By Dr. Randy Borum
Goals provide a road map for personal excellence. In fact, goal-setting is one of the most valuable performance-enhancing skill sets you can acquire as a martial artist or competitor in any activity where your objective is to excel.
Goal setting creates a path to personal improvement. Every day – or every class– you should have a plan for what you are going to do to bring yourself closer to your goal.
Goals serve to vital functions that help you get the most from your training: they give you focus and they give purpose. Research into how and why goal-setters achieve more and perform better than non-goal setters shows that one of the main mechanisms is that goals help the athlete know where to focus her or his attention.
Your goals also give purpose to your training. Many times when martial artists and fighters train, they will almost mindlessly go through a kata or series of drills. They do not actively think – during every instance – about the reason for those drills and how performing them well will bring them closer to their goals. You should aim to have a purpose-driven training mindset oriented toward continuous improvement. Aspire to improve in small ways every day, and use your goals to motivate you.
This is sometimes referred to as the “Kaizen Principle.” Kaizen is a Japanese word meaning improvement – but it connotes a particular method of progress that occurs gradually over in time, often as a result of small, incremental changes. That can be a useful guiding philosophy for your training. Use your goals to (1) prompt you to think about a particular goal or focus for a given training session, and (2) reflect on what you learned and how to use it in future sessions.
Goals are not the same as wishes or dreams. They only work if you have plan to reach them and commit yourself fully to the task. Effective goal-setting is a skill. You should write out your goals, not just park them in your head. Write them down, then read and review them every day. Here are few tips for creating goals that really work:
1. Be Specific: Specific goals are better than vague or general goals. A vague goal might be something like: “I will have a good training session.” A specific goal might be something like: “I will do circuit training for 30 minutes with my heart rate at XXX BPM.” Write it so that someone else could watch you on screen and clearly determine whether or not you did it.
2. Be Positive: Your goal should state what you WILL do, not what you WON’T do. Telling yourself what not to do almost never works. Your brain is not wired that way. So, instead of writing your goal this way: “I will not (insert common mistake here)”, you could say “I will focus on executing proper technique when doing (insert technique you need to work on here).”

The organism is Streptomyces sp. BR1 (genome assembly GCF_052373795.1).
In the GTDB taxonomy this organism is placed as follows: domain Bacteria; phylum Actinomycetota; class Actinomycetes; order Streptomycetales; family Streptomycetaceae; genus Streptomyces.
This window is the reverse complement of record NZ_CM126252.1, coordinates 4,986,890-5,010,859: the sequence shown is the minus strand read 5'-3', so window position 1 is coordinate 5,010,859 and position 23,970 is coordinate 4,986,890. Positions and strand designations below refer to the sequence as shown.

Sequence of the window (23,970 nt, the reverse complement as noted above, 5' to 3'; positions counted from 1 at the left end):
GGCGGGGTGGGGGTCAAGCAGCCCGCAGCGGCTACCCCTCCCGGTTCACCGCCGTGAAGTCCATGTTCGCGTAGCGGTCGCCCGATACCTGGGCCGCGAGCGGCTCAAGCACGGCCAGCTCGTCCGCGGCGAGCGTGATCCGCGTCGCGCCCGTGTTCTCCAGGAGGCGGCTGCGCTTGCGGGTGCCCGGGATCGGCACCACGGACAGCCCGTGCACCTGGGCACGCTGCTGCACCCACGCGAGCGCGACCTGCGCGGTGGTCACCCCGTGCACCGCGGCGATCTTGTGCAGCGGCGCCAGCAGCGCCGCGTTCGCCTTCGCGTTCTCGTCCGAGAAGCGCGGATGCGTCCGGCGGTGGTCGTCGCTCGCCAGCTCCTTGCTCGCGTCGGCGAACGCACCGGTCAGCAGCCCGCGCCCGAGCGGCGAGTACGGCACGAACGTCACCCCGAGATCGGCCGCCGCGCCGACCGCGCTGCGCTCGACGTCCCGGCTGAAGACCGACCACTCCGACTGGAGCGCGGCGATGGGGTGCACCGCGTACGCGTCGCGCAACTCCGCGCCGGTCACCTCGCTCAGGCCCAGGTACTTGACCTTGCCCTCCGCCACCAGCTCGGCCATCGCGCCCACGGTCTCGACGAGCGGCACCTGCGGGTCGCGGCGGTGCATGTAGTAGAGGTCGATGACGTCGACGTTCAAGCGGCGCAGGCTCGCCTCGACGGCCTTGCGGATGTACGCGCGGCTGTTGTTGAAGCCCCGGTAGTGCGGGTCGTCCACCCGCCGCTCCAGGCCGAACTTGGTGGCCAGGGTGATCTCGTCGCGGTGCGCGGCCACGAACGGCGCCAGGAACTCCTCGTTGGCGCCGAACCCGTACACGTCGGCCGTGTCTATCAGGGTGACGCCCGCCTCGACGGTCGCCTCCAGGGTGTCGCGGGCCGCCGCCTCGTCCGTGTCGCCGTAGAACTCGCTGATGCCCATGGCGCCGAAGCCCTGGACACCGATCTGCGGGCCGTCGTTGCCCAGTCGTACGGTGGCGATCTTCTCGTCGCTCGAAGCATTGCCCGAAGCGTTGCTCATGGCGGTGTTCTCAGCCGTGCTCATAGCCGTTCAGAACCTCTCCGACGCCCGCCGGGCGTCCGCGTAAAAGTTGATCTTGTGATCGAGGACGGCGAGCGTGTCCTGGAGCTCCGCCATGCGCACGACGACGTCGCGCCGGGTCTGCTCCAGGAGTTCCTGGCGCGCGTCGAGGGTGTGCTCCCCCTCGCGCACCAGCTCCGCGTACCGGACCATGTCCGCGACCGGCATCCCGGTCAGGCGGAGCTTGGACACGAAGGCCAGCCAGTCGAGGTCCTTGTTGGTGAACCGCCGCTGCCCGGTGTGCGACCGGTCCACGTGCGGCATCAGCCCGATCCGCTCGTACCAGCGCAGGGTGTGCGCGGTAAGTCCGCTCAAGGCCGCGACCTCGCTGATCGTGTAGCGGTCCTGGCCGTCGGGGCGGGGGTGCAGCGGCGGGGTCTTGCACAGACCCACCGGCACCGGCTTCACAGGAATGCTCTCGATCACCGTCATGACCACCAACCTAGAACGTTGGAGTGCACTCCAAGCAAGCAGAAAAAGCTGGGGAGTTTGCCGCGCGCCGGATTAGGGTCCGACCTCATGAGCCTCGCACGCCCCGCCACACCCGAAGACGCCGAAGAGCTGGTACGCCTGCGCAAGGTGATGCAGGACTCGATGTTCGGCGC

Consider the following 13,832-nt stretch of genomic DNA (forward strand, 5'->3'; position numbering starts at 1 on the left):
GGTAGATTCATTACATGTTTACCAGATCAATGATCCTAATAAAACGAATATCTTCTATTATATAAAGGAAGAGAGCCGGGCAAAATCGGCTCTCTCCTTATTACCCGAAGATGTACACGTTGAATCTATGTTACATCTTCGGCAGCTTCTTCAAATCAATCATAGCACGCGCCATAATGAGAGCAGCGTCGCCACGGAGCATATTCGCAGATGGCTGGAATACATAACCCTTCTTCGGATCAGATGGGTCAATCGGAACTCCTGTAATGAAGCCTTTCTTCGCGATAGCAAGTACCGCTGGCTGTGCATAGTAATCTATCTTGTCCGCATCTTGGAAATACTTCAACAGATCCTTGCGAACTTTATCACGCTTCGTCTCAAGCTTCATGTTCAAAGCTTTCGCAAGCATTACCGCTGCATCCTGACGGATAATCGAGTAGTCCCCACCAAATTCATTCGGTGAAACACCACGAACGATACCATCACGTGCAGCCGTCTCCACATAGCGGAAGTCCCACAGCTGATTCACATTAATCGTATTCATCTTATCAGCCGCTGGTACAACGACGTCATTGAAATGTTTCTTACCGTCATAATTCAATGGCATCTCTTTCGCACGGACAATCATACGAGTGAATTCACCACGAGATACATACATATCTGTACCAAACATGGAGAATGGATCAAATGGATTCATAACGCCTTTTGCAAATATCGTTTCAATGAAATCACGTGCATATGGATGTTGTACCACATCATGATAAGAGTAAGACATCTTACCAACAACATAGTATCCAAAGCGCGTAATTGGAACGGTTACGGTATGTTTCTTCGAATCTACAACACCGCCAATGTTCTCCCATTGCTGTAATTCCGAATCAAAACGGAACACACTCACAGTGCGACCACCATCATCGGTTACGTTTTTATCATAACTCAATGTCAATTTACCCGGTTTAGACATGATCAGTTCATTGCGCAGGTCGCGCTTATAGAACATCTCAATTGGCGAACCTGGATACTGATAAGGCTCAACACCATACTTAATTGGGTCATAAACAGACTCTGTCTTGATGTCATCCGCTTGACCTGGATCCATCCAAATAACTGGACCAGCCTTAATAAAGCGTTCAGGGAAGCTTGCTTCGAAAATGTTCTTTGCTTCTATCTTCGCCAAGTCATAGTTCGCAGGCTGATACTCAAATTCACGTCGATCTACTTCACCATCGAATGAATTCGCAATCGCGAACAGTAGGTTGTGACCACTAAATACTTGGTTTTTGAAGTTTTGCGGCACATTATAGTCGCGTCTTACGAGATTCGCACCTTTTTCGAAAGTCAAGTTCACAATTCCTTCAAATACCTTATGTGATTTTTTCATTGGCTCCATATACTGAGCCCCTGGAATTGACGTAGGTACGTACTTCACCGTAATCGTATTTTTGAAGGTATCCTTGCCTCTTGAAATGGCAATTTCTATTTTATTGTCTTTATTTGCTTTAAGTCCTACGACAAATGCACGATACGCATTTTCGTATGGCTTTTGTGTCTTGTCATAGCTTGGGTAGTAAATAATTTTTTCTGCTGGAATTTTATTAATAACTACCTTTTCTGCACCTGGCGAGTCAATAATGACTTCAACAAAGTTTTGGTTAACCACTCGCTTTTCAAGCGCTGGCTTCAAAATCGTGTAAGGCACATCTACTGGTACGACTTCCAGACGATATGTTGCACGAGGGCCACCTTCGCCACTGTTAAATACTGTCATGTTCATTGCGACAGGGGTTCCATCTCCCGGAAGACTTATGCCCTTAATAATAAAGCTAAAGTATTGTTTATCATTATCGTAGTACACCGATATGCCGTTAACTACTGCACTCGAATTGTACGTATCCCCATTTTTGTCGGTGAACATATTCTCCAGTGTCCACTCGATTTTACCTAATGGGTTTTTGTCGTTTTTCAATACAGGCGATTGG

3. Make It Challenging, but Attainable: Accomplishing your goals feels great! It boosts your motivation and accelerates your confidence. So you want to set yourself up to succeed, but you want the goal to be challenging enough that you feel like you really worked for it. Lots of research shows that people who set more challenging goals for themselves improve more and accomplish more than those who set easy goals or no goals at all.
4. Emphasize Performance Over Outcome: Goals works best when they focus on your performance (which you control) rather than outcomes (which you do not fully control). A performance-focused training goal might be stated as follows: "I will focus on stand-up attacks and execute good defense to my opponent's takedown attempts."
5. Track, Measure, and Get Feedback: This may seem obvious, but it is very often forgotten. After setting a goal, you should get feedback about whether or not you met it. You should have some way to measure your results, and a timeframe in which you will assess whether you met your target goals. Research on behavior change shows consistently that "feedback" is a key factor for modifying and improving performance.
Here is how you can translate your written list of goals into a plan of action.
First, prioritize your goals. If you are a competitor, you may want to do this collaboratively with your coach. Determine what you will tackle first.
Second, commit to your goal. Determine what you need to do to make it happen, decide you will do it, then share your goal commitment with someone else who can help keep you accountable.
Third, read your goals every day and have a plan to do something – every day - to bring them closer.
Fourth, keep a record. Don’t just write down your goals, but also record your progress and what you learned and accomplished that day, and how you might apply it in the future. Don’t forget to acknowledge your success and reward yourself for accomplishing your goals.